DICT chief: No need to auction off unused frequencies

Chrisee Dela Paz

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DICT chief: No need to auction off unused frequencies
Information and Communications Technology Secretary Rodolfo Salalima says there will be no public bidding for the recalled radio frequencies, unless President Rodrigo Duterte orders otherwise

MANILA, Philippines – There is no need for a public auction for surrendered and recalled spectrum frequencies which are seen to entice a 3rd major telecommunications player, said the chief of the Department of Information and Communications Technology (DICT).

Unless told otherwise by President Rodrigo Duterte, DICT Secretary Rodolfo Salalima said there would be no public bidding for the recalled radio frequencies.

“If I am to be followed, no auction. We don’t exist for revenue. We are here to do public service,” he said at the Philippine Telecoms Summit 2017 in Pasay City on Thursday, March 9.

Instead, interested players can apply to the National Telecommunications Commission (NTC) for an ample amount of frequency to operate as a telco provider, Salalima said. (READ: Avocado, 4 new players enter PH telco industry)

Data from the NTC showed the unused frequencies are held by Sears Telecoms, amounting to 410 megahertz (MHz); Teodoro N. Romasanta Incorporated (TNRI) and Twilight (700 MHz); RBC, Cagayan Economic Zone Authority, Uniden Philippines Incorporated, Liberty Broadcasting Network Incorporated, and Worldwide Communications Incorporated (800 MHz); and Bayan Telecommunications Incorporated or Bayantel (2500 MHz).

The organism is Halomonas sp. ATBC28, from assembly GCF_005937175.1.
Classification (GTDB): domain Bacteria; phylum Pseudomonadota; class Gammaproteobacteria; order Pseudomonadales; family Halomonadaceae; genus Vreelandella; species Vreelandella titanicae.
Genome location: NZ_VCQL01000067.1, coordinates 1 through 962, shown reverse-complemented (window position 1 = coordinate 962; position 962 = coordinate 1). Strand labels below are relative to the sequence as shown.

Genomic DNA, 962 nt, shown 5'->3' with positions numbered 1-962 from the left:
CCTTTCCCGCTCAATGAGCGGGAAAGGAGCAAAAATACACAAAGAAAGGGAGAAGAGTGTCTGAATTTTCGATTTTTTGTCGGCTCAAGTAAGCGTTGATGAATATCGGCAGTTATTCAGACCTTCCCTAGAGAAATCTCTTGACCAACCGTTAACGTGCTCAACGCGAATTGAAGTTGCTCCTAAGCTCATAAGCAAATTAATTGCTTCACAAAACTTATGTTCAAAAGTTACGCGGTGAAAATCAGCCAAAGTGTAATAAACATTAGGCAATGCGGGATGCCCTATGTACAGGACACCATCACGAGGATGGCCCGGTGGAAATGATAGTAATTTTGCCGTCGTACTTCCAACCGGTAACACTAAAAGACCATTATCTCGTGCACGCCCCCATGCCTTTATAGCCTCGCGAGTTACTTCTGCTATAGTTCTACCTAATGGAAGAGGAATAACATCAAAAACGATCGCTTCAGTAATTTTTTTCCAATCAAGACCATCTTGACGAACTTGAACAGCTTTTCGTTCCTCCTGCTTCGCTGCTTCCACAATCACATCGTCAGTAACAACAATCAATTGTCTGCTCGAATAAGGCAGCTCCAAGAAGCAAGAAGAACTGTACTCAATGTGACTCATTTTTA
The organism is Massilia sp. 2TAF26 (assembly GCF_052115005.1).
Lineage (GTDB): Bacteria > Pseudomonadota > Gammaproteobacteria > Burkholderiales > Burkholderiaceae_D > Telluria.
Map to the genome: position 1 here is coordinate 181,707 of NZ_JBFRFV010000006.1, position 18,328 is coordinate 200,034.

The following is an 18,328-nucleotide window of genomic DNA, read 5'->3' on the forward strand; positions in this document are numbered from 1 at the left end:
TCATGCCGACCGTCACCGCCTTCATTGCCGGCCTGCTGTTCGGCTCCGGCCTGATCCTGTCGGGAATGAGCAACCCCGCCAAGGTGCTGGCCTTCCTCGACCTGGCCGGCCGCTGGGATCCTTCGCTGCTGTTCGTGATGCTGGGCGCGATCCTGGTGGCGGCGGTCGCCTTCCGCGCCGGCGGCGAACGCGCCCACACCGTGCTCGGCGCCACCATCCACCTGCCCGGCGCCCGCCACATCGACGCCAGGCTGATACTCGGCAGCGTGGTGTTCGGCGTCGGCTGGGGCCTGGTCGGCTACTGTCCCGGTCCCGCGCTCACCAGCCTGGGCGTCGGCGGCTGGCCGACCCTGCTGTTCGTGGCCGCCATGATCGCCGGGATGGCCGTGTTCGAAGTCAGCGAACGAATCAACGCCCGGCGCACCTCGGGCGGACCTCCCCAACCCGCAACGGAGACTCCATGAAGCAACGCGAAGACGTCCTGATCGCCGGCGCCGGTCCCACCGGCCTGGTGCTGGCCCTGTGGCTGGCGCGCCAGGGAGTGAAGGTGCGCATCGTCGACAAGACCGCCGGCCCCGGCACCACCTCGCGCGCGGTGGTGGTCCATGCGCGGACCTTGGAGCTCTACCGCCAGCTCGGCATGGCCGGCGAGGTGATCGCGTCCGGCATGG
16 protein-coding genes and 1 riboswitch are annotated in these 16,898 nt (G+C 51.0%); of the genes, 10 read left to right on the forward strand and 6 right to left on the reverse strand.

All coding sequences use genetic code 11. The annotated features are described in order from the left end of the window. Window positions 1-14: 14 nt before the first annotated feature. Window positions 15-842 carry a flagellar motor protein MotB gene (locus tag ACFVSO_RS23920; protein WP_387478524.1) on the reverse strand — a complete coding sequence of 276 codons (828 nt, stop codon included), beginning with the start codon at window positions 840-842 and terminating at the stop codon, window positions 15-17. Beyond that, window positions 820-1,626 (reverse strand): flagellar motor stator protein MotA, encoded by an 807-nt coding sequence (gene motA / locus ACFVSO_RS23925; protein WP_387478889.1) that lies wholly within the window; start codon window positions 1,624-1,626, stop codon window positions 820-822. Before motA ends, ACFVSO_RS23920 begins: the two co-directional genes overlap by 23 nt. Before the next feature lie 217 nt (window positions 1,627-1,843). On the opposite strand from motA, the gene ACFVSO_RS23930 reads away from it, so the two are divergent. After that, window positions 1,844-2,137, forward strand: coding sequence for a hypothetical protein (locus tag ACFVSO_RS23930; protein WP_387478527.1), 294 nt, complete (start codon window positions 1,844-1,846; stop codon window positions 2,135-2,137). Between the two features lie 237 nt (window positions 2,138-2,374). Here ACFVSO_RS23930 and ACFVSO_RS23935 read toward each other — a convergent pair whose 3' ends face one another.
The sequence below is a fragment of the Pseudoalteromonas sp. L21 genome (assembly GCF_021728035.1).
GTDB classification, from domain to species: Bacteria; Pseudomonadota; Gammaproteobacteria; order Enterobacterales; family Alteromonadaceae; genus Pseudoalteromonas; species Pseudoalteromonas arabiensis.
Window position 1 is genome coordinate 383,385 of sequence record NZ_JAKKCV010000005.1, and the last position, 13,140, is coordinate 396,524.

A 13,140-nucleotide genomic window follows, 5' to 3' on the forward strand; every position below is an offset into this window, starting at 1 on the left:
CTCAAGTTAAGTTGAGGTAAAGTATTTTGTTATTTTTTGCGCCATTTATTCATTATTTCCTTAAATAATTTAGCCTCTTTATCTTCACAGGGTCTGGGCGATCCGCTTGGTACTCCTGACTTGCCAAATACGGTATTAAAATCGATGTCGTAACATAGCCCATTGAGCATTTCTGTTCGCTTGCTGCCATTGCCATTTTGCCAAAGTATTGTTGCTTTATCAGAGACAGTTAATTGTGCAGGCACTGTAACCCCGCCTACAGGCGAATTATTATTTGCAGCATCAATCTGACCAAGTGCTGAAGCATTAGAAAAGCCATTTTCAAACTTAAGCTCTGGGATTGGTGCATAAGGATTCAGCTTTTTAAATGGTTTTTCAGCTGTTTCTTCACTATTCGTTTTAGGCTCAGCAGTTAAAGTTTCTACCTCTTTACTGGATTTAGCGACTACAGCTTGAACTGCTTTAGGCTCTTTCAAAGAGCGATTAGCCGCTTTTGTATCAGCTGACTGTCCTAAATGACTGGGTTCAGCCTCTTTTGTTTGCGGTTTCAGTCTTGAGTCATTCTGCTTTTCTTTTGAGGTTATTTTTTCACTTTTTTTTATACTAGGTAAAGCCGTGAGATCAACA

Easy Call Communications Philippines Incorporated, AZ Comm, Multimedia Telephony Incorporated, Broadband Everywhere Corporation, and Radio Marine Network Incorporated (3400 MHz) were also in the list.

“My understanding of the law is there is no auction unless demand for frequency is more than the supply,” Salalima said in a briefing on the sidelines of the summit.

Last year, the NTC had announced it was in talks with the DICT on the planned auction.

“If there is a new operator, give them just enough. Globe [Telecom Incorporated] started only with 10 MHz. PLDT only started with 15 [MHz],” Salalima said.

Initially, the NTC planned to auction off the bundled frequencies that were returned by PLDT and Globe when they bought San Miguel Corporation’s telco assets in May 2016.

NTC Commissioner Gamaliel Cordoba had said this could also bundled with the 10 MHz 3G frequencies of Connectivity Unlimited Resource Enterprises (CURE) from PLDT.

More industry players?

Cordoba also previously said that 3 Chinese telecommunications firms and an American technology company expressed interest in entering the Philippine market through the planned spectrum auction.

But with the DICT chief’s planned route, these interested foreign firms should first find local partners then file for an application for authorization with the NTC.

“File an application with the NTC. When you apply, be sure you are legally qualified, financially qualified, and have the technical competency to do it,” Salalima said.

Under the 1987 Philippine Constitution, only companies owned at least 60% by Philippine nationals or corporations may operate as a public utility. (READ: Chinese suppliers set sights on the national broadband plan)

The local telco industry is currently dominated by PLDT and Globe, which have both been under fire for costly and slow internet services.

Five small players entered the local telco industry after their franchises were approved by Congress and lapsed into law. But none of them have applied to the NTC for allocation of spectrum frequency, so far.

The amount of spectrum assigned to a telco impacts the cost of the build capacity, overall network performance, ability to offer new multimedia services, and general customer experience of wireless services. – Rappler.com

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